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Bread, Transport Fares Up

The price of bread has gone up while transport fares have also moved northwards, a clearest sign of increased economic turmoil coming on th...

The price of bread has gone up while transport fares have also moved northwards, a clearest sign of increased economic turmoil coming on the back of recent monetary and fiscal policy measures.

It now costs $1,50 to buy a standard loaf of bread, 50% more expensive and way above Zimbabwe’s annual inflation rate.

Short-distance travel, rated at 50 cents since the economy dollarised in 2009, now costs 75 cents. Long distance travel now costs $1,50, up from $1 since 2009.

The fares increased this past weekend as commuter omnibus operators face higher fuel and motor spare parts costs from the new tax imposed last week.

“It is really the instability in prices and the pricing system which resulted in price increases of fuel and spares. So mainly, it’s a response to the price increases in the inputs required in transporting, which are fuel and spares,” National Transport Workers Union of Zimbabwe president Noah Gwande said yesterday.
Bread, Transport Fares Up
In addition to that, it is also a response to the uncertainty of government. Government is not coming up with a firm position, which would assist businesses make informed decisions.

“We do not have a formal government response to the crisis as we speak, so people are hedging themselves against price increases by resorting to increasing spares or anything commodity or service. There is a lot that is not being explained that is really affecting every person.”

Millions of people in Zimbabwe rely on public transport service to travel to their work places, according to 2016 statistics from the Greater Harare Association of Commuter Omnibus Operators.

Government last week announced an increase in electronic or mobile money transactions to 2% tax per dollar from 5 cents per transaction, a move widely blamed for a wave of price increases which ensued.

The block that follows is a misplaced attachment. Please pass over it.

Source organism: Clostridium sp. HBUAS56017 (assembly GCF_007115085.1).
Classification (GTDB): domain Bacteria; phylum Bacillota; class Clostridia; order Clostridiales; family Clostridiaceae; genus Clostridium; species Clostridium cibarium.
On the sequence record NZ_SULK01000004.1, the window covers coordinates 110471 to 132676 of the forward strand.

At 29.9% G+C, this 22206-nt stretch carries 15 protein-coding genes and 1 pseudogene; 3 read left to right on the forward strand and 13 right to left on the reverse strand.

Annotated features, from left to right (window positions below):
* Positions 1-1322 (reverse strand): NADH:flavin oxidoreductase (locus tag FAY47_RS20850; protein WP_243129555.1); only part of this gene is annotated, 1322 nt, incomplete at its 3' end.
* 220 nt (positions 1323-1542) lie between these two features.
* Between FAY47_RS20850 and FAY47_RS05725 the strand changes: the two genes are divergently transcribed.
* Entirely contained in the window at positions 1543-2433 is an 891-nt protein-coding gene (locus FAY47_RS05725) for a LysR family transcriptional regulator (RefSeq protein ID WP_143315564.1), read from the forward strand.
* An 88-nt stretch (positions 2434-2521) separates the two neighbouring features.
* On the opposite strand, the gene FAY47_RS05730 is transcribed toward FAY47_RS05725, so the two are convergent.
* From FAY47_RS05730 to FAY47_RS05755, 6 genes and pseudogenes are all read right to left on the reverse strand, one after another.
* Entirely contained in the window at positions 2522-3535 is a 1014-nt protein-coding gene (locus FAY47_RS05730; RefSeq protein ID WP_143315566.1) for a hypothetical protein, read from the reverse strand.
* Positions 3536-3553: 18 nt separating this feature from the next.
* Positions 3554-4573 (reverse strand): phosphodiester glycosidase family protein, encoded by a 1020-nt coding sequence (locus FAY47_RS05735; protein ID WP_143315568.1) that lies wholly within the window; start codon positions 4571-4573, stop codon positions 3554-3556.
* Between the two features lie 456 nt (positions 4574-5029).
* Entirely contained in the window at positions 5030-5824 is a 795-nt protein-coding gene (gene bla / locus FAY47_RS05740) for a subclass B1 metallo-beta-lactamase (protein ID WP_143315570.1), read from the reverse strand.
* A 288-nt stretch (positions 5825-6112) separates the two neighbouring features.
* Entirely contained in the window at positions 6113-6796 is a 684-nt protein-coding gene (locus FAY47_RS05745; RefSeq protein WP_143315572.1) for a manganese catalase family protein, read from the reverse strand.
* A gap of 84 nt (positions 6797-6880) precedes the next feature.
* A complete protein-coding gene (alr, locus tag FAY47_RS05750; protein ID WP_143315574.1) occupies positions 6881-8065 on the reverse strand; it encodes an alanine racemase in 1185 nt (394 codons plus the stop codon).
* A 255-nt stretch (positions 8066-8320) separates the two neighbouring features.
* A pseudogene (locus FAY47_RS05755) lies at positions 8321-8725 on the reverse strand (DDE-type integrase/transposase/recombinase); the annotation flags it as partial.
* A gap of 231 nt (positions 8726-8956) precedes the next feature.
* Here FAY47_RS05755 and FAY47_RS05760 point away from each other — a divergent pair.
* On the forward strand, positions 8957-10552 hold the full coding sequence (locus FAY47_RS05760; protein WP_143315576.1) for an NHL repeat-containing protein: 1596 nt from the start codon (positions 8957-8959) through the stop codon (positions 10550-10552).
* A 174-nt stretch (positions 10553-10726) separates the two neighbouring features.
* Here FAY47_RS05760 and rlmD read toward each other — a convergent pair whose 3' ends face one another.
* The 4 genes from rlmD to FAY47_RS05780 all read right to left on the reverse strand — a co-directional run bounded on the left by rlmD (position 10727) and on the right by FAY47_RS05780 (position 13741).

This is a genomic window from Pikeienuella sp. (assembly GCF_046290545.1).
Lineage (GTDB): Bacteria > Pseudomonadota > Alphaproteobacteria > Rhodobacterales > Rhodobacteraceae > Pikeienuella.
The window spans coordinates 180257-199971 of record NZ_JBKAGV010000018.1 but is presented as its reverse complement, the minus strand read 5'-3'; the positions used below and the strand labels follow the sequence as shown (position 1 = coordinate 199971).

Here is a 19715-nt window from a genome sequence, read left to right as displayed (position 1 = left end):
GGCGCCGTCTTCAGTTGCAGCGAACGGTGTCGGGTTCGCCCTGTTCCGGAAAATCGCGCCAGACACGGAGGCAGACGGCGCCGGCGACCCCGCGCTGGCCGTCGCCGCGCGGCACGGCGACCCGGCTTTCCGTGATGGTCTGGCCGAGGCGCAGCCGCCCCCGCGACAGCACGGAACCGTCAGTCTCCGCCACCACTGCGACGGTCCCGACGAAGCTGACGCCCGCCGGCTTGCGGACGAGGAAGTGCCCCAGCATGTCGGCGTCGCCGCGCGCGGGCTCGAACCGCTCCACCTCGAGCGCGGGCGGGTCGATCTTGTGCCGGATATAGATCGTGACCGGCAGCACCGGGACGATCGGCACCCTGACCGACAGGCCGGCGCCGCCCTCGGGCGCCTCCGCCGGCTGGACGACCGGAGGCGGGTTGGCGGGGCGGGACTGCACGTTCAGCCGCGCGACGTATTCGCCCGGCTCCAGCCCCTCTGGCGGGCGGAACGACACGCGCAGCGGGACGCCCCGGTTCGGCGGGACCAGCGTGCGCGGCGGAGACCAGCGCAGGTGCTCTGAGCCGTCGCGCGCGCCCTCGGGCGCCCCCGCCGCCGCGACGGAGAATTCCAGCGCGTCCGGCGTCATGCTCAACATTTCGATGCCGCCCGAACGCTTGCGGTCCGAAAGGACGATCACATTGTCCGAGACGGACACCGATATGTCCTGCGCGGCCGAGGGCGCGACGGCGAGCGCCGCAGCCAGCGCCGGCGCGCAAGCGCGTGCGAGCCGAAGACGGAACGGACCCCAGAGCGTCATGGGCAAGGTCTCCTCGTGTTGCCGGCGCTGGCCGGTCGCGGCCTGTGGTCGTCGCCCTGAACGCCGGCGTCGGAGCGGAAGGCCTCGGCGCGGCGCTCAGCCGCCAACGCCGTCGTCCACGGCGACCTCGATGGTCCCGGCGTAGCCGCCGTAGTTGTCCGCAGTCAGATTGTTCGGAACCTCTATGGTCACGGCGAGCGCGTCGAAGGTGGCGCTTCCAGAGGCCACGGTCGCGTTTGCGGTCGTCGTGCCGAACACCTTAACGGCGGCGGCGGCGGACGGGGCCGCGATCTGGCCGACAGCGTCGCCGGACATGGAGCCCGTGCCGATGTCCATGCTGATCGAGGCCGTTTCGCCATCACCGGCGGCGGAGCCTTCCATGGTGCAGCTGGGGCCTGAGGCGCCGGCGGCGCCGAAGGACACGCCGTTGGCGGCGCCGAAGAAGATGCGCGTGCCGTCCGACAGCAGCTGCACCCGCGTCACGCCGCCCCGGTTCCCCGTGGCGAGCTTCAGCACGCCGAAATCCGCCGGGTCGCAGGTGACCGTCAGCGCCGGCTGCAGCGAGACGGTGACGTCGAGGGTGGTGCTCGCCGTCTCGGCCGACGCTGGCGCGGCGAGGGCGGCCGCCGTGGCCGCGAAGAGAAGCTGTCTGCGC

The price of petrol and diesel rose to $1,44 and $1,33 per litre, respectively, from $1,40 and $1,30 before the tax.
Fuel queues last seen in 2008 have resurfaced.
Although the tax adjustment has since been revised to provide for exemptions and upper limits, price increases have remained.
The new tax will only come into effect when a government gazette has been published and will apply to transactions between $10 and $500 000. Transactions below the threshold are exempt, while those above $500 000 are subject to a flat rate of $10 000 per transaction.

Treasury announced the tax increase without consultations with industry.

The increase in the price of basic services and commodities have also pushed the cost of living upwards, resulting in significant welfare losses as wages have not moved abreast with the changes.

“It is a very difficult environment at the moment,” Consumer Council of Zimbabwe executive director Rose Siyachitema said.

“You look at everything, it is a very difficult environment at the moment; seeing all the long fuel queues and people moving around with containers to buy fuel. They are probably selling it on the black market at double the costs,” Siyachitema said.